1. Start a side hustle
For me, starting a freelance business on the side of my full-time job was the quickest way to see the results I wanted. The more I worked the more money I could make, which meant more money to throw at my debt.
Not all my side hustles worked, and some of them I had to quit because the pay wasn’t worth my time. However, an awesome benefit to starting another income stream was that it kept my mind preoccupied with things related to work and making more money.
Instead of obsessing over my debt and lack of progress, I had other things to worry about – like finding new clients or solving other people’s tax issues. After a few months, I looked up and realized I made a huge amount of progress.
2. Find a part-time job
If you’re a bit gun shy of starting your own freelance business or side hustle, another option is to apply for a regular part-time job. It doesn’t need to be anything fancy, and if you’re lucky you might be able to work at some place that relates to a hobby you enjoy.
For instance, Starbucks could be great part-time job if you’re trying to cut back on the costs of a daily cup of coffee. Or a bookstore like Barnes and Nobles if you’re a book geek like I am. As an additional bonus, both of these places are well-known for offering part-time employees excellent health benefits.
3. Sell anything and everything
If you want to jump-start your journey towards debt freedom, one of the best things you can do is start selling stuff you already own.
Whether it’s furniture, clothes, kitchen items or even your TV (trust me you won’t have much time to watch it anyway) there’s a lot of money to be made from stuff in your own home.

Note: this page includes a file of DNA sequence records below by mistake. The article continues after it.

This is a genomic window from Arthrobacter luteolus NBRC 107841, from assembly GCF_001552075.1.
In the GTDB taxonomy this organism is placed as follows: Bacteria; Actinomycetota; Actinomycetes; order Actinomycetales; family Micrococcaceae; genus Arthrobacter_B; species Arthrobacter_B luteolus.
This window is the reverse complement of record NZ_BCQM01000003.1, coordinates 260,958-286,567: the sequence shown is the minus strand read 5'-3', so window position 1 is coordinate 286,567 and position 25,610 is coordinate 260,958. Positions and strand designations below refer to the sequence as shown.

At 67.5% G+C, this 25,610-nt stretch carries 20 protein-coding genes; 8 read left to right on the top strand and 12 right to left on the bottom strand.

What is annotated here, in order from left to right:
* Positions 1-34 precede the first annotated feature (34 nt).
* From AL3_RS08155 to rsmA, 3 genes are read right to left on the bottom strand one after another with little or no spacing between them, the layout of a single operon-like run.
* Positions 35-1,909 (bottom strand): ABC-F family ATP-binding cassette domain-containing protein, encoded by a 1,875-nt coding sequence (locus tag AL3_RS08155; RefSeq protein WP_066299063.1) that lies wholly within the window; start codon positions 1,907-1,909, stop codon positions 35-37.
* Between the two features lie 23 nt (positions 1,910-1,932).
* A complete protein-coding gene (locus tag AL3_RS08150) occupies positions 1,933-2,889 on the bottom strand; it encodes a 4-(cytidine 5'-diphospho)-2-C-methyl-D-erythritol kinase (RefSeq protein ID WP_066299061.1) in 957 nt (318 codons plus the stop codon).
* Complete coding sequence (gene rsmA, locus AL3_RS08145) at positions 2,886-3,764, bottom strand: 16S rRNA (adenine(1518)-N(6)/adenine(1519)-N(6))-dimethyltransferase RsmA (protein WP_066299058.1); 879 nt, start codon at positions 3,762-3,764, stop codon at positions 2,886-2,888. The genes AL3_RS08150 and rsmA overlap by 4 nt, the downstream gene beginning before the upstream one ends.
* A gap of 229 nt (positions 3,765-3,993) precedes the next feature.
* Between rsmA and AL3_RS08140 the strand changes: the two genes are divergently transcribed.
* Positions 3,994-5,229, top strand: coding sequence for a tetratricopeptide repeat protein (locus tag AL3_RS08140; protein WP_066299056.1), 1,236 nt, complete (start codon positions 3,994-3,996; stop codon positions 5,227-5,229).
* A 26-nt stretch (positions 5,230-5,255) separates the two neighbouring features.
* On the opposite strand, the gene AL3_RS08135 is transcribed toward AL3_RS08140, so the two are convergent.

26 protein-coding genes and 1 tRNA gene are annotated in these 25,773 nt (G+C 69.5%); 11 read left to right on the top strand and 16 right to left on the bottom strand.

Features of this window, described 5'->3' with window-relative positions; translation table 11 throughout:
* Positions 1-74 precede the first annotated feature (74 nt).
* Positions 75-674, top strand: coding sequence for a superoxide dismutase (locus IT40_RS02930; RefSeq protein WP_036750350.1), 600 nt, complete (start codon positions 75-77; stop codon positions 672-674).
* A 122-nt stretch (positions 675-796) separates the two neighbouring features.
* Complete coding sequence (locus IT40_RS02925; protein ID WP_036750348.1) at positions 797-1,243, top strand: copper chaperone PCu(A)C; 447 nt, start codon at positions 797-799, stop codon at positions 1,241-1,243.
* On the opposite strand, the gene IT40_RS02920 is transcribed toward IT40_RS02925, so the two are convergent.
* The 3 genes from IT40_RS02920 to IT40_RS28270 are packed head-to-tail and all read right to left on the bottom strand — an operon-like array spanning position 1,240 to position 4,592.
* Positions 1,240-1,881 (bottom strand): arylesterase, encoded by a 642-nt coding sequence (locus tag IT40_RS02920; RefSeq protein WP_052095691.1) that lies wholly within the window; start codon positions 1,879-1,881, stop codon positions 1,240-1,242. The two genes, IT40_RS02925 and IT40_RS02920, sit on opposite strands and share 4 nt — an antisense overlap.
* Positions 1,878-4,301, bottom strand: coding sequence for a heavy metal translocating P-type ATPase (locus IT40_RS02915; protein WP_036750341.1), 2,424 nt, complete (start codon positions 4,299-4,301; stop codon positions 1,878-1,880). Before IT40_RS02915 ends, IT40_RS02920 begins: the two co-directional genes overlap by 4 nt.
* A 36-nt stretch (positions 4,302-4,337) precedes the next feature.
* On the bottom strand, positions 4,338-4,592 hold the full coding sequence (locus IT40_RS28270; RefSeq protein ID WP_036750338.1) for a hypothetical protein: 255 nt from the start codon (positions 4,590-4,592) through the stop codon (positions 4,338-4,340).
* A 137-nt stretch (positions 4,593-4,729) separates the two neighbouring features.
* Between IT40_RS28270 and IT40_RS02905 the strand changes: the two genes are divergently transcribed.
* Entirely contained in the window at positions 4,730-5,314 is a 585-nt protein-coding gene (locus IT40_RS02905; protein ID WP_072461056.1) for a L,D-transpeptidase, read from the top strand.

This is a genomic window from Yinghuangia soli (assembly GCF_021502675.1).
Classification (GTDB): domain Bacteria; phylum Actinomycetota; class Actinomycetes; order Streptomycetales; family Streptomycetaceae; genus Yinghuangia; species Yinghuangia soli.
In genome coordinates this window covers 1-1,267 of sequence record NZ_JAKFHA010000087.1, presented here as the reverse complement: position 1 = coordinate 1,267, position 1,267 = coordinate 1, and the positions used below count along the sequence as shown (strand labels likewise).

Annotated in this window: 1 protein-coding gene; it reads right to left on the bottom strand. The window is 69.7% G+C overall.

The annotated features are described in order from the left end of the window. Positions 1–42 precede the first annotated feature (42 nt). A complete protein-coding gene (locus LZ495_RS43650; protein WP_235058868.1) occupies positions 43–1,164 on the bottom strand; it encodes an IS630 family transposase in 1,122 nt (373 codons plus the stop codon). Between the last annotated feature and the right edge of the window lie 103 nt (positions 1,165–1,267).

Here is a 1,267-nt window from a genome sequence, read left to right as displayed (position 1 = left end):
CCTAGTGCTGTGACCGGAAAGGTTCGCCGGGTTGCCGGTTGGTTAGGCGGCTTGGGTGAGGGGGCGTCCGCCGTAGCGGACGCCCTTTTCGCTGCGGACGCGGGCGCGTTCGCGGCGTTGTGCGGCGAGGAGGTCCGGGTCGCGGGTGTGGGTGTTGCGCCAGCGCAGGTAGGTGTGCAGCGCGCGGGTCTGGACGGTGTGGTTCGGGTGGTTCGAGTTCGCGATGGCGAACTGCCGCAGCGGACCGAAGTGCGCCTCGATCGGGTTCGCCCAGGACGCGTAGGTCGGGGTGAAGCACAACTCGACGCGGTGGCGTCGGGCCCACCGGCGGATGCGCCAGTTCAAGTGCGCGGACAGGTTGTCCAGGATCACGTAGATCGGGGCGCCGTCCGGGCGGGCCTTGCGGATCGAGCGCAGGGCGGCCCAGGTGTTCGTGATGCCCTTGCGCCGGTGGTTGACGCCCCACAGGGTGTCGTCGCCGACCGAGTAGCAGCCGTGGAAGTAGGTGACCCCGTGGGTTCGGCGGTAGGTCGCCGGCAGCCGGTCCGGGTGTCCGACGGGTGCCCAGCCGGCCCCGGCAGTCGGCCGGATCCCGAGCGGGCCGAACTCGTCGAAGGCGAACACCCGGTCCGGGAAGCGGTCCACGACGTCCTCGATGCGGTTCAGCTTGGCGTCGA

You might be thinking that you don’t know how to sell anything, and I used this excuse too. But thankfully, Craigslist makes it extremely easy to sell. All you have to do is snap a photo, write a short description and respond to any offers. There’s no need to sign up or create an account. Plus, there’s no fee to sell and the buyers pay with cash (unless they try to write a check).
4. Make more money
If you're very determined to pay off that debt within the year, you should look for ways to increase your income and use that extra money to pay off debt as quickly as possible. Whether it's taking on a part-time job or negotiating a raise with your boss, think of some ways to start earning more money for at least a few months and make debt elimination a high priority.
5.Overpay your minimum repayment
If you find that you have extra cash in a month, resist the urge to spend it and rather put it towards reducing your credit card balance. Doing this will minimise your debt faster and will save you extra money you are paying towards credit card interest. Remember that in South Africa every payment on a debt is first put toward serving the interest and fees, and then applied to the remaining capital. With this in mind, paying a little extra each month will ensure that more funds are applied to the outstanding capital, reducing your balance faster.
6.Perform small tasks
Some of the things I’ve listed here might be time consuming, and if you’re like me, you don’t have a lot of time to waste.
Instead of doing big tasks and projects consider doing little ones for a little bit of money. With Fiverr and Taskrabbit you can start making money immediately.
From running small errands like picking up groceries or tasks like signing a personal message, there’s all kinds of ways to make an easy $5 0r $10 bucks. And we all know how powerful a small amount of money can be once they add up.
These are just a few of the way I brought in extra money while I was paying down debt. And although the process is often slow and tiresome, you can speed up (and have a little fun) with these ideas.
Pick one today and see how much faster you reach your goal!
7. Make bi-weekly debt payments.
If your budget allows, pay bills like student loans and credit card debt twice a month to help reduce the loan’s accrued interest and pay off your debt faster. “I've been able to successfully pay down $2,000 of my student loans in less than a year, so I'm really happy about that,” Ciara says. To ensure you benefit from this strategy, talk to your banker to make sure all partial payments will be applied to your loan. If your financial institution doesn’t allocate partial payments right away — and, instead, holds the funds until your next scheduled payment — you could also inquire about making principal-only payments to pay down your loan quicker.